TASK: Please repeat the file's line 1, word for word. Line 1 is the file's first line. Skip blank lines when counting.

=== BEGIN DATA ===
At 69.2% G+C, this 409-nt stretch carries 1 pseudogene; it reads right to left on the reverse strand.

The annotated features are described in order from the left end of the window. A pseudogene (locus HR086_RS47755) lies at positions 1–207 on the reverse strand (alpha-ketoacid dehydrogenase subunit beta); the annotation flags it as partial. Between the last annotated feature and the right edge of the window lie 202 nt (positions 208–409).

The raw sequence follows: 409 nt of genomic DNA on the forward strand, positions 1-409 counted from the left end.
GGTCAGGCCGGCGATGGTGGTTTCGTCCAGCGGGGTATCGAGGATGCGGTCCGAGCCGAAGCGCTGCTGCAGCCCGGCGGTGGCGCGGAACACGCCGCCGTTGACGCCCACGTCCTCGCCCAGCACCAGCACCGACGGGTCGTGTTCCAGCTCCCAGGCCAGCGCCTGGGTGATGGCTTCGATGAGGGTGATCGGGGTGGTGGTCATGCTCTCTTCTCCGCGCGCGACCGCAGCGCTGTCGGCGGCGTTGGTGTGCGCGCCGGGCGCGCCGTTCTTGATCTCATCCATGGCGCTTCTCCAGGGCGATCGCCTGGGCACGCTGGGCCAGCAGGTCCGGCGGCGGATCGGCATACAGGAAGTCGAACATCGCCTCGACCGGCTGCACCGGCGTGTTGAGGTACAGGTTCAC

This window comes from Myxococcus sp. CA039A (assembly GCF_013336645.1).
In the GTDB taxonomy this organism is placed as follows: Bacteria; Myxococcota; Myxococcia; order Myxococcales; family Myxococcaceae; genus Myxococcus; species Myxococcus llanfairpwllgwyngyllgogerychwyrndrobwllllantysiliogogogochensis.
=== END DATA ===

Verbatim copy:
At 69.2% G+C, this 409-nt stretch carries 1 pseudogene; it reads right to left on the reverse strand.